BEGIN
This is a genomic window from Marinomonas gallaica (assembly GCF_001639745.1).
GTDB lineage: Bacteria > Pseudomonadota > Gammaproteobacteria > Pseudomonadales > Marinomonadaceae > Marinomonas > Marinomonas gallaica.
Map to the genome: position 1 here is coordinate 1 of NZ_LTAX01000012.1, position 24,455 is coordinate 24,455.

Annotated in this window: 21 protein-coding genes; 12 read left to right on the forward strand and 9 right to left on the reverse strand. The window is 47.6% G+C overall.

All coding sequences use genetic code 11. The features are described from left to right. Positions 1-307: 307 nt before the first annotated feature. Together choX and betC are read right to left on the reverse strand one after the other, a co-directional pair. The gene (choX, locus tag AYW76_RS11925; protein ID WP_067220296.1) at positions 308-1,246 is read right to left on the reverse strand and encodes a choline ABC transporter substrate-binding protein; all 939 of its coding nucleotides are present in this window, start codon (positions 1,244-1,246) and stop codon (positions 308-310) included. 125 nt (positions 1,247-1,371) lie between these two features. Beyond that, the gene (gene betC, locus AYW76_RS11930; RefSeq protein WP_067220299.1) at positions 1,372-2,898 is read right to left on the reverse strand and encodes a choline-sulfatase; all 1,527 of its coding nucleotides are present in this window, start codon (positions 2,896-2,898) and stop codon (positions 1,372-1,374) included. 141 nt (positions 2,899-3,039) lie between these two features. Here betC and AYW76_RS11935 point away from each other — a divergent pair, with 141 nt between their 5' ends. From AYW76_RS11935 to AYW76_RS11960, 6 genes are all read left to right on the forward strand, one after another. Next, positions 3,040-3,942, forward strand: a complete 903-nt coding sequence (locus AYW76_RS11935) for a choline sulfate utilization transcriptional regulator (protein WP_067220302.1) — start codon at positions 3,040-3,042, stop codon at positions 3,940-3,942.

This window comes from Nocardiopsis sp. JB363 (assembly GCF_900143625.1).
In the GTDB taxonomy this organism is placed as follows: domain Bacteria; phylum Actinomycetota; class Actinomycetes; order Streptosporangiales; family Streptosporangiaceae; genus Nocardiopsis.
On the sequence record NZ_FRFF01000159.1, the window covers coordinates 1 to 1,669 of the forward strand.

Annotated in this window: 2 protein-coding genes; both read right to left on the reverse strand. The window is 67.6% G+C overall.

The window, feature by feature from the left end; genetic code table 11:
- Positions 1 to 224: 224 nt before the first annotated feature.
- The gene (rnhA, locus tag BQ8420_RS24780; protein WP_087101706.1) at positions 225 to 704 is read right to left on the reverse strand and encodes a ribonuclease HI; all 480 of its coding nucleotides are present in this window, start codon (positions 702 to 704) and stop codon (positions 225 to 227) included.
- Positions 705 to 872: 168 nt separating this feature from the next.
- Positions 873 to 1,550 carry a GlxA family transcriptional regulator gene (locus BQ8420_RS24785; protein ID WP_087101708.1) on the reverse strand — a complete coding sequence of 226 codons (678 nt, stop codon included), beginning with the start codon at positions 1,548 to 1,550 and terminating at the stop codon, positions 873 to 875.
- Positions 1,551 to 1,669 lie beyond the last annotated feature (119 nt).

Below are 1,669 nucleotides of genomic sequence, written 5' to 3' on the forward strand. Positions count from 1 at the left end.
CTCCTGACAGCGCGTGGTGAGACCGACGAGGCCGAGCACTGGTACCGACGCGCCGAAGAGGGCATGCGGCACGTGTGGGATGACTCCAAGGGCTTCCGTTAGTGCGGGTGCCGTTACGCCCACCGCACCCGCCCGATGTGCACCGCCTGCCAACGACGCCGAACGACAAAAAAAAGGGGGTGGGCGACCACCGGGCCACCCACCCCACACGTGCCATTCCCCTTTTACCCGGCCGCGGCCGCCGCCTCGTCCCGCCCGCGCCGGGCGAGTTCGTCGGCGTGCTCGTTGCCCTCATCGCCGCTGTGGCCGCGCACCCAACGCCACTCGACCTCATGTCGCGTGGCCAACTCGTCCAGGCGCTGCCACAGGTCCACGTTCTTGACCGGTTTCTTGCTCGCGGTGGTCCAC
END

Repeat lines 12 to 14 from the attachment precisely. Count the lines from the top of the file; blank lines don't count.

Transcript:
- The gene (rnhA, locus tag BQ8420_RS24780; protein WP_087101706.1) at positions 225 to 704 is read right to left on the reverse strand and encodes a ribonuclease HI; all 480 of its coding nucleotides are present in this window, start codon (positions 702 to 704) and stop codon (positions 225 to 227) included.
- Positions 705 to 872: 168 nt separating this feature from the next.
- Positions 873 to 1,550 carry a GlxA family transcriptional regulator gene (locus BQ8420_RS24785; protein ID WP_087101708.1) on the reverse strand — a complete coding sequence of 226 codons (678 nt, stop codon included), beginning with the start codon at positions 1,548 to 1,550 and terminating at the stop codon, positions 873 to 875.